Benefits of Webmail

From Alan Zisman in response to Do You Trust Your Email to the Cloud?:


While I appreciate the arguments for desktop-based email clients, I've moved entirely to webmail over the past few years (I forget when exactly I made the switchover).

I'm also a Gmail user. For a long time, I used Eudora, mostly on Windows - when I moved to the Mac, I found I didn't care for the way Mac-Eudora handled HTML-formatted messages (the Windows Eudora used Microsoft's IE engine behind the scenes, which offered more browser-like display than what you got in Mac-Eudora), so I moved my mail to Apple Mail, using it for several years and several OS X versions.

But I work on multiple computers - computers at home, at work, and when traveling, Macs, WIndows systems, more and more Ubuntu systems, etc.

And by using Gmail exclusively - and the web interface exclusively - all my mail is always available. I like the way contacts are integrated into it, though I don't like how the Gmail contacts get cluttered with seemingly everyone who has emailed me or received mail from me. I exported what had been my Mac Address Book into Gmail without too much problem (there is always clean up required after this sort of export, I've found). And using Google Calendar completes the set.

While I'm aware of the potential dangers of storing all this stuff on a remote (and US-based) server, I also suspect Google does better backup than most individual users. I had one iBook that went through three hard drive crashes, and it took me most of that time to learn to keep my backups up to date.

Of course, relying on webmail and other cloud services assumes broadband and always available Internet access, something that has been pretty true for me for quite a while. If I were in a rural community requiring dial-up, it wouldn't work at all!

The point, of course, is that no single size fits everyone - for me, Webmail & the cloud lets me access what I need on any computer running any operating system wherever I happen to be. And that trumps keyboard shortcuts and the rest.

Alan's website

Hi Alan,

Thanks for the comments.

Yes, HTML rendering was pretty awful with Classic Eudora on the Mac. I'm a plain text kinda' guy, so that never troubled me overmuch, but good HTML support in Eudora 8 is no hardship.

I'm still adjusting to the Internet being available all the time without having to dial up.

As you say, "different strokes..." The hybrid system works for me.

I guess I've been fortunate, but in 17 years of using Macs, I've never had a hard drive die in any of my computers, but I do back up regularly.

I may get into using more of the Google Web apps as I acclimatize to broadband.

Gmail, is great, for all the reasons you mention.


Webmail vs. Desktop Email

From Dan Knight:


A few more items you could have included in your email piece.

With desktop email, you don't have to wait while Google, Yahoo, Microsoft, or whoever scans an attachment for malware that can't do anything to your Mac.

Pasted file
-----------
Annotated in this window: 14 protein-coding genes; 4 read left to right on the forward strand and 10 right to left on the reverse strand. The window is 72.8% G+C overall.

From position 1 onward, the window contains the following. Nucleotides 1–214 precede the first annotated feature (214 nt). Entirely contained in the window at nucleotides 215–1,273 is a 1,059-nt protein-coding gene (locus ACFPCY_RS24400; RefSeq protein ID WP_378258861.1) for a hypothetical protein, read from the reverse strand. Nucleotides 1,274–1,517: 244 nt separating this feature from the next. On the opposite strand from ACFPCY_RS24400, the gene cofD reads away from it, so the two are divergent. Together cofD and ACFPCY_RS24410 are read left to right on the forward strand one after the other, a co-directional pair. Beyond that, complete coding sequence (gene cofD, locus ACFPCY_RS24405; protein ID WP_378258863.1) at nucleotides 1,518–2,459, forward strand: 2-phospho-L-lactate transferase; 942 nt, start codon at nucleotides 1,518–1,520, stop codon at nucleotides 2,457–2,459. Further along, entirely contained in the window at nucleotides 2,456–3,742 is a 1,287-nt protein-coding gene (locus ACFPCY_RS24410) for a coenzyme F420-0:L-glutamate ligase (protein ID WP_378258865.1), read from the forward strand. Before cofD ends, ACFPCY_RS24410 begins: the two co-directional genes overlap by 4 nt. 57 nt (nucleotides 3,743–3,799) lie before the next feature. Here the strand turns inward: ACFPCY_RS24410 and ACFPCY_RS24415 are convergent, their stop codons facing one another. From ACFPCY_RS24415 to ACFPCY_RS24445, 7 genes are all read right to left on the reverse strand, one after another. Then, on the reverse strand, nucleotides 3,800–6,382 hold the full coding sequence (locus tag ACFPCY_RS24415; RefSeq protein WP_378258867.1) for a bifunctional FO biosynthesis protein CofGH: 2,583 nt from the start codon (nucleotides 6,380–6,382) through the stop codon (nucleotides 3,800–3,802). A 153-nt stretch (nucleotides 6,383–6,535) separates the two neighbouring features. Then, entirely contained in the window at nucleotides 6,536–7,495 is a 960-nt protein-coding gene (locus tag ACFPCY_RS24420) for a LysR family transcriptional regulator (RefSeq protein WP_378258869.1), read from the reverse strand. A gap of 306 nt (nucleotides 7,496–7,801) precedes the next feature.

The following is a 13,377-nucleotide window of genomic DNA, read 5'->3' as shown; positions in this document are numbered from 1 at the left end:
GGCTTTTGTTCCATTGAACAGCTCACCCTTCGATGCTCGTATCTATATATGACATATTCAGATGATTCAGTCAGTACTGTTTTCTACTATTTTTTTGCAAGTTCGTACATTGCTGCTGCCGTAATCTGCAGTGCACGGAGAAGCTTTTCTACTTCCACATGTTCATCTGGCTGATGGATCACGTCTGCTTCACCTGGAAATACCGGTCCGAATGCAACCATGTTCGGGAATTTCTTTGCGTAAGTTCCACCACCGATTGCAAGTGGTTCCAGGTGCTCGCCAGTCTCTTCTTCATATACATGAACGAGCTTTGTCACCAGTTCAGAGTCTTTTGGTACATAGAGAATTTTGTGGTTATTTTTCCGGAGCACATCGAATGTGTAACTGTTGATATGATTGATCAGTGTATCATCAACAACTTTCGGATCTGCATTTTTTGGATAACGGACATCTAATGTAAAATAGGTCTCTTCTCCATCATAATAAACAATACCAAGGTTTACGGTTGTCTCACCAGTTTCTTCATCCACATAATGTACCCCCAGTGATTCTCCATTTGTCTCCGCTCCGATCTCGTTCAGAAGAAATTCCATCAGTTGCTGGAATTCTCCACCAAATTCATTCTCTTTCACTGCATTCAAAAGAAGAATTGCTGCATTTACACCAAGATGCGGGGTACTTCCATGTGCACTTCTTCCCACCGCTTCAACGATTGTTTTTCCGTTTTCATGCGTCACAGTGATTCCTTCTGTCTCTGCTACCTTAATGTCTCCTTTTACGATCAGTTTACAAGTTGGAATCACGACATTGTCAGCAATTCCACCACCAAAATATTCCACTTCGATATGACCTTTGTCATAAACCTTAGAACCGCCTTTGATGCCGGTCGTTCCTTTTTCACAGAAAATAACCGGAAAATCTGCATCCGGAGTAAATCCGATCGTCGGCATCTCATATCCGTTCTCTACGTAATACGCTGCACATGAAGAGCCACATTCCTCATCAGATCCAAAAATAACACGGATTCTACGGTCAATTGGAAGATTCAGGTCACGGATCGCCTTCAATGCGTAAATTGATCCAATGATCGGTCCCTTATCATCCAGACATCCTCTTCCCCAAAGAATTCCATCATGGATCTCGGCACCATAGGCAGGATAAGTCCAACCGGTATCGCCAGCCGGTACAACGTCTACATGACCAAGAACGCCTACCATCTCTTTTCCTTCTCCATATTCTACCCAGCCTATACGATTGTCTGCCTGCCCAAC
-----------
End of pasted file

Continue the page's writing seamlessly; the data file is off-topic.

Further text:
With desktop email, you can access mail in several different accounts at the same time. With webmail, you need to run a separate browser for each Gmail account you want access to at the same time. (Another benefit of so many good Mac browsers!)

Gmail offers the best of both worlds with Web, POP3, and IMAP support for free. I use several Gmail accounts with POP3 access. (I tried to like IMAP, but synchronizing files between desktop and cloud can be a slow process. Back to POP3 for me.)

For my use, the question boils down to this: Is there any benefit to having these messages on my Mac? If I might want to access them in the future, want Spotlight to index it, or it includes a download, I prefer desktop email. For the rest, Yahoo Mail and Gmail suit me just fine.

Dan Knight

Hi Dan,

We're on the same page I think.

Frankly, I just couldn't get along with just one browser, even if it were not for the multiple Gmail account issue. I have a minimum of three browsers running at all times, but it's one reason why I also maintain Yahoo! and Hotmail Webmail accounts.

Some folks profess to love IMAP, but the attraction has always eluded me.


My Webmail Addiction

Hi Charles,

Personally, I have come to rely on ubiquitous access to my email accounts. The one I'm mailing you from is the one I use the most, but I also have two Gmail accounts; one is a spam catchall I use for website memberships, and the other is strictly for family and friends. I have IMAP enabled on this one and the main Gmail account so that I never have to worry about synchronising my email clients.

Speaking of, I use Thunderbird on Windows, Evolution on Linux, on Macs, and my BlackBerry's push-IMAP for mobile access. When all of the above fails (as happened briefly here in Northwest Georgia during the flooding Monday), I can get to them from any computer using the web interface. I've found this is the best solution for me to stay connected, especially during disaster-relief efforts.